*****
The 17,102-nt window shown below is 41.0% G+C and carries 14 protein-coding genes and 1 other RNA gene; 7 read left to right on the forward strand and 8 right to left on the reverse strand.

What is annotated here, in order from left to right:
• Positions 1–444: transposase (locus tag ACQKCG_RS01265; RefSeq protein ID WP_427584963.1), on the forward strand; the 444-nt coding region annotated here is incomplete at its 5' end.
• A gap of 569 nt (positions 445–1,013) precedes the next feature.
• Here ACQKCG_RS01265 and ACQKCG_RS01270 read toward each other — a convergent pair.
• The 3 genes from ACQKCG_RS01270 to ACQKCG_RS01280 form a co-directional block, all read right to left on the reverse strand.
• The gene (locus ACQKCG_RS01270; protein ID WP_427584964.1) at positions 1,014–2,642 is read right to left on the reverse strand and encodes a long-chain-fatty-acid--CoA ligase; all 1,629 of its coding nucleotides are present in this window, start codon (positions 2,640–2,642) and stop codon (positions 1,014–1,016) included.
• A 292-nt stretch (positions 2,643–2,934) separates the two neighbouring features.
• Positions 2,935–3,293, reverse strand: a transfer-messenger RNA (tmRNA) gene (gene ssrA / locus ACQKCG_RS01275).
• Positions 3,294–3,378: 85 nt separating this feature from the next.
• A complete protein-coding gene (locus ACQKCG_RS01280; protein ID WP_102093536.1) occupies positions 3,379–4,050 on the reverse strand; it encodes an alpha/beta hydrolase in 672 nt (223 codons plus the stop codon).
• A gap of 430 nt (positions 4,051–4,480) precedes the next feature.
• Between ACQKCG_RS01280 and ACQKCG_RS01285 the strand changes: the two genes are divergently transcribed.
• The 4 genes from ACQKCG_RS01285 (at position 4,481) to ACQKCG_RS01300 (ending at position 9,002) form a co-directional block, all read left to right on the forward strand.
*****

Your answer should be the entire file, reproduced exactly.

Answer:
The 17,102-nt window shown below is 41.0% G+C and carries 14 protein-coding genes and 1 other RNA gene; 7 read left to right on the forward strand and 8 right to left on the reverse strand.

What is annotated here, in order from left to right:
• Positions 1–444: transposase (locus tag ACQKCG_RS01265; RefSeq protein ID WP_427584963.1), on the forward strand; the 444-nt coding region annotated here is incomplete at its 5' end.
• A gap of 569 nt (positions 445–1,013) precedes the next feature.
• Here ACQKCG_RS01265 and ACQKCG_RS01270 read toward each other — a convergent pair.
• The 3 genes from ACQKCG_RS01270 to ACQKCG_RS01280 form a co-directional block, all read right to left on the reverse strand.
• The gene (locus ACQKCG_RS01270; protein ID WP_427584964.1) at positions 1,014–2,642 is read right to left on the reverse strand and encodes a long-chain-fatty-acid--CoA ligase; all 1,629 of its coding nucleotides are present in this window, start codon (positions 2,640–2,642) and stop codon (positions 1,014–1,016) included.
• A 292-nt stretch (positions 2,643–2,934) separates the two neighbouring features.
• Positions 2,935–3,293, reverse strand: a transfer-messenger RNA (tmRNA) gene (gene ssrA / locus ACQKCG_RS01275).
• Positions 3,294–3,378: 85 nt separating this feature from the next.
• A complete protein-coding gene (locus ACQKCG_RS01280; protein ID WP_102093536.1) occupies positions 3,379–4,050 on the reverse strand; it encodes an alpha/beta hydrolase in 672 nt (223 codons plus the stop codon).
• A gap of 430 nt (positions 4,051–4,480) precedes the next feature.
• Between ACQKCG_RS01280 and ACQKCG_RS01285 the strand changes: the two genes are divergently transcribed.
• The 4 genes from ACQKCG_RS01285 (at position 4,481) to ACQKCG_RS01300 (ending at position 9,002) form a co-directional block, all read left to right on the forward strand.